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New Orleans Catholics ask pope for new archbishop

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NEW ORLEANS -- A group of New Orleans Catholics has asked Pope Benedict XVI to name a successor to Archbishop Alfred Hughes "at the earliest practical time" over Hughes' management of the archdiocese after Hurricane Katrina.

Peter Borre, founder of a national Catholic group called the Coalition of Parishes, said he delivered a package of petitions and other documents to an American cleric at the Congregation for Bishops, the Vatican department that assists the pope in the selection of bishops worldwide, on Friday (Jan. 30).

The coalition grew out of angry parishioners' determination to resist bishops' closure of their parishes in Boston; Camden, N.J.; Toledo, Ohio; and other cities.

Borre, who is based in Boston, said by e-mail that he made the delivery to an American monsignor and briefly described their contents and context, but didn't have a substantive discussion.

Besides the petition, the package included a DVD with video of New Orleans police clearing parishioners, including three in handcuffs, from a shuttered Catholic parish on Jan. 6.

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The papal petition is parishioners' latest attempt to keep their historic churches open, even if only as occasional sites for celebration of the sacraments. Two parishes mounted earlier, unsuccessful internal legal appeals to the Vatican.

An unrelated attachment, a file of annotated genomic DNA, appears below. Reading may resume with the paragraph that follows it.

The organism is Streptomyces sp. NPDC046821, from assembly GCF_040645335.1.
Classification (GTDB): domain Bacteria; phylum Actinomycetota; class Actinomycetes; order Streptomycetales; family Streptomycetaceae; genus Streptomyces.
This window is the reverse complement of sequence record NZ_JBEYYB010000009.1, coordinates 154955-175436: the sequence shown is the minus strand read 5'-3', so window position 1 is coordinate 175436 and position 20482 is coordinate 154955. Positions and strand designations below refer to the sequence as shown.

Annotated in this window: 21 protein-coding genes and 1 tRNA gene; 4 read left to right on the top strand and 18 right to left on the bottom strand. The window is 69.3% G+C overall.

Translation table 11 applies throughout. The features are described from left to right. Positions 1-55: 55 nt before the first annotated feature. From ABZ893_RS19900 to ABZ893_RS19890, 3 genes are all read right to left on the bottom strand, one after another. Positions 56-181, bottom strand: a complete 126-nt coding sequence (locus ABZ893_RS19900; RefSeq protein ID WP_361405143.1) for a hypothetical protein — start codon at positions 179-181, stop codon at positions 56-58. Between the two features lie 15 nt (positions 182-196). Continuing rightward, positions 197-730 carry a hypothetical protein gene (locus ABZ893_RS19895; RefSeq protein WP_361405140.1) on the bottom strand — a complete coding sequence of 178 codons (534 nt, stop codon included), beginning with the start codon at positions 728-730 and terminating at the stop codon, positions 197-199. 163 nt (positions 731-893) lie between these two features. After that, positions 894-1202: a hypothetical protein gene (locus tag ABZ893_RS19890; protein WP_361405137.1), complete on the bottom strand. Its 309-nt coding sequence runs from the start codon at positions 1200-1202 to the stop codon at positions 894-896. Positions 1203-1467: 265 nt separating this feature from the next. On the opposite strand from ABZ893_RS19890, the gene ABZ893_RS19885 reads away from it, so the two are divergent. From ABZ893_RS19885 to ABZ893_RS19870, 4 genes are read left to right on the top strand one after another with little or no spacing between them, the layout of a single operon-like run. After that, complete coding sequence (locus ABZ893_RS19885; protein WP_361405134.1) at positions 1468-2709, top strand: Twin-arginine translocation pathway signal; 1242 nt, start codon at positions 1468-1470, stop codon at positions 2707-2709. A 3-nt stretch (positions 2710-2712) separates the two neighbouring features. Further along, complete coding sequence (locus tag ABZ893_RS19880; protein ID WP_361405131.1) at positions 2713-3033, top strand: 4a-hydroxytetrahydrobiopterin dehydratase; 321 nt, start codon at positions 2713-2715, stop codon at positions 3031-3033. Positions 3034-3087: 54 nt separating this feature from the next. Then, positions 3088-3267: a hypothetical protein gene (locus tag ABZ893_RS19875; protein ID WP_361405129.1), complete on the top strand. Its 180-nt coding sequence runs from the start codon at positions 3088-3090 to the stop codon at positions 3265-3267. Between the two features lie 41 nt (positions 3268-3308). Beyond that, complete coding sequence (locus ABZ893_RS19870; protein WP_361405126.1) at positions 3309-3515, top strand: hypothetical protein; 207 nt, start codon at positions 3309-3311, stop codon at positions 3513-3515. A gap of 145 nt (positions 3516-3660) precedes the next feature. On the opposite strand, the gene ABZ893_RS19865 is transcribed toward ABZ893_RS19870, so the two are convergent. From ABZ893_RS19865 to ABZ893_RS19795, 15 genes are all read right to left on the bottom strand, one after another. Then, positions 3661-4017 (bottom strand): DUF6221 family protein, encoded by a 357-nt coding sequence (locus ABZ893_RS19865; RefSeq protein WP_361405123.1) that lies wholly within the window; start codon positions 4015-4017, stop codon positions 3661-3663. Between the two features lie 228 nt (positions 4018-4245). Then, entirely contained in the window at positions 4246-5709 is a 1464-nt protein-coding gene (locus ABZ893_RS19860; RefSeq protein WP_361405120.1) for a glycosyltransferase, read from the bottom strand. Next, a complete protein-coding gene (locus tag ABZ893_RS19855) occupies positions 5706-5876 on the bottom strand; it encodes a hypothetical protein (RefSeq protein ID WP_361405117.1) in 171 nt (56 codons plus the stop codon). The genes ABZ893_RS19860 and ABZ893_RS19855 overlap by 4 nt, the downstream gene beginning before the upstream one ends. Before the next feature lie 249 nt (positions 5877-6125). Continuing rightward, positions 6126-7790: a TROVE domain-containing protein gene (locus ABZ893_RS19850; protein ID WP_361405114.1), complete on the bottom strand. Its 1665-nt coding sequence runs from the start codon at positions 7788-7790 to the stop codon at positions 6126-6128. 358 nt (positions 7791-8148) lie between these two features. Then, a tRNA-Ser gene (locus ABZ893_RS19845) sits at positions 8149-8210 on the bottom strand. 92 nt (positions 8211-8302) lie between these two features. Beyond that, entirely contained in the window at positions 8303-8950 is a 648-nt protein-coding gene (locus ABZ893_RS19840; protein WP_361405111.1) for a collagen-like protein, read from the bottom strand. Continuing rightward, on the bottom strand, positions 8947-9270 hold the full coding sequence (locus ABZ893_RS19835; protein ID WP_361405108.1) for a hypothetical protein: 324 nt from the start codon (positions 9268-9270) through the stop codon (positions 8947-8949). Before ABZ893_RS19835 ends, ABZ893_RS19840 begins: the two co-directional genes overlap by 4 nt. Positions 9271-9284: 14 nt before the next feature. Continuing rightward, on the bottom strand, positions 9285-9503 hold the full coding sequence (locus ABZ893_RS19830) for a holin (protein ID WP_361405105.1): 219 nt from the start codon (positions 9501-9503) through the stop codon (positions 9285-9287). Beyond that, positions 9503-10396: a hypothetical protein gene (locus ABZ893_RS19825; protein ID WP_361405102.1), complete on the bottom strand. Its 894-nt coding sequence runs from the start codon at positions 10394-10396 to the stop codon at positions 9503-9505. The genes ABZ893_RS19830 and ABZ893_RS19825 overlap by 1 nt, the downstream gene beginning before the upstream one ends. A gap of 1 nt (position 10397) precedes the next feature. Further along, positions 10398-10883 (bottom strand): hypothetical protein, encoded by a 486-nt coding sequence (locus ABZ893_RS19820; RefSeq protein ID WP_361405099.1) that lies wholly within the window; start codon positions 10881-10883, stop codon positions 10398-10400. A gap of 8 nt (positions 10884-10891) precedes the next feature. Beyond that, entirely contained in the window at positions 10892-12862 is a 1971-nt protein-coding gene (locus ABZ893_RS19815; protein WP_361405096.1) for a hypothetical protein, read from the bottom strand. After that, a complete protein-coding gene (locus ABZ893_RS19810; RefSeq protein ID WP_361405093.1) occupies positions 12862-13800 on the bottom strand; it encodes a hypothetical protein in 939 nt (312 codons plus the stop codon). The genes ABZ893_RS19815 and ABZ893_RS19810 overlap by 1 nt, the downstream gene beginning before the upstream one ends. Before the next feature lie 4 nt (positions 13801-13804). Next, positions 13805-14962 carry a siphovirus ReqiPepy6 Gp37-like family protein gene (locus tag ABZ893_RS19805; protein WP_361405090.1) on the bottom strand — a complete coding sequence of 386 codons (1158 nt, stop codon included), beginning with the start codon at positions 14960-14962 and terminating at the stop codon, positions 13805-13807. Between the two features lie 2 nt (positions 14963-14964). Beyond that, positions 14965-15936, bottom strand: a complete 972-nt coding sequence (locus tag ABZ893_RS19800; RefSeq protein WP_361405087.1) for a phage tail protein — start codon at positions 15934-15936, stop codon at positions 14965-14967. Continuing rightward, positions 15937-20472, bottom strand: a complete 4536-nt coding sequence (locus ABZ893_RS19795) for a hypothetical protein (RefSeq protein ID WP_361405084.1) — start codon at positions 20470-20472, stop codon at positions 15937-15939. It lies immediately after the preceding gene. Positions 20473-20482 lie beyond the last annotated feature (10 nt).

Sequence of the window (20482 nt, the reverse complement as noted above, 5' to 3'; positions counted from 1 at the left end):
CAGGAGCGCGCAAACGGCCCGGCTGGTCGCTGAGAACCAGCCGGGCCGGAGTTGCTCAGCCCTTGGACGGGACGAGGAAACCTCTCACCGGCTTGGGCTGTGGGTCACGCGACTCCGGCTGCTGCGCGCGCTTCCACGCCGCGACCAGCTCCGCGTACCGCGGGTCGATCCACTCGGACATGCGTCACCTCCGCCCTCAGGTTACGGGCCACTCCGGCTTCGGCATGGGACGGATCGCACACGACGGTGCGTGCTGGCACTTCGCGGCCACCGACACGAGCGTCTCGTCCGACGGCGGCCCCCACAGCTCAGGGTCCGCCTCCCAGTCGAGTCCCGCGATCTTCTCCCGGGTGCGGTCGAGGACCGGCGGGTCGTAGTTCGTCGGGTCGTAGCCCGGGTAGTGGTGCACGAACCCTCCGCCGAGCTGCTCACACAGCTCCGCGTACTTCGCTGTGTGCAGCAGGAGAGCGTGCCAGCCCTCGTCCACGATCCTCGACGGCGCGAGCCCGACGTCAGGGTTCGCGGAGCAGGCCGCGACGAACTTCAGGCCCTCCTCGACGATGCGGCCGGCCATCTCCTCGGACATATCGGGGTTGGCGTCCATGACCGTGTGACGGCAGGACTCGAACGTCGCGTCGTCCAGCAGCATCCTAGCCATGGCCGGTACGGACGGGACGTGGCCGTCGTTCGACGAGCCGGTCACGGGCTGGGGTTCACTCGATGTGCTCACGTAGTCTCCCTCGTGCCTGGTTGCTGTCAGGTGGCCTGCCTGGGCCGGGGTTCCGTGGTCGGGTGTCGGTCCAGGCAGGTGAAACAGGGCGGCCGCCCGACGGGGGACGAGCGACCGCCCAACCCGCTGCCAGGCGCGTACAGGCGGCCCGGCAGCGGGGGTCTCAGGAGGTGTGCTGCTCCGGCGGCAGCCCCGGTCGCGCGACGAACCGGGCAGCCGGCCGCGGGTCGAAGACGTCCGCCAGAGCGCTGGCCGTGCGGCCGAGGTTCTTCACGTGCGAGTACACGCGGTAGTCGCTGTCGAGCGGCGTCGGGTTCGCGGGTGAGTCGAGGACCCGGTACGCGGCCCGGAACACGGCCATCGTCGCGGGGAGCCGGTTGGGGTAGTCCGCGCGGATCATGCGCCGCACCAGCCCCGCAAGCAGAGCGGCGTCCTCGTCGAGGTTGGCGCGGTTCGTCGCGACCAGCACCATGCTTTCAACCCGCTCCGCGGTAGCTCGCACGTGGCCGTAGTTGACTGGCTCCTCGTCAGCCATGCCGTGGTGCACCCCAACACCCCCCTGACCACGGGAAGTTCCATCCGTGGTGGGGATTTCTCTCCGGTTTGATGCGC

The direct approach to Benedict addresses an institutional culture different from any in American civil life.

"In general, the Vatican loathes giving the appearance that it is bending to pressure," said the Rev. Tom Reese, a Jesuit political scientist and author of "Inside the Vatican: The Politics and Organization of the Catholic Church."

Local bishops are trusted to make pastoral decisions they think appropriate, without micromanagement from the Vatican, Reese said.

"On the other hand, the size of a petition could get the Vatican's attention," Reese said. "Even if it does not publicly act, widespread complaints would get the Vatican to start asking questions and talking to the bishop."

Borre said the New Orleans petition contained about 470 signatures; there are about 385,000 Catholics in the archdiocese.

In 2007, Hughes agreed to a Vatican request to remain in office past the nominal retirement age of 75. The expectation then was that the extension might last two years.

New Orleans parishioners disaffected by his leadership are asking the Vatican to hurry a successor. Archdiocesan spokeswoman Sarah Comiskey said the decision when to replace Hughes, and with whom, rests with Benedict alone.

"Archbishop Hughes has faithfully served the Archdiocese of New Orleans beyond retirement age at the specific request of the Holy See," Comiskey said.

"When the time comes, and the Holy Father is ready to appoint a new archbishop, Archbishop Hughes will seek to continue his service to the Church in a less public ministry and support the new archbishop of New Orleans in any way he can."

See related story: Parish closing trauma

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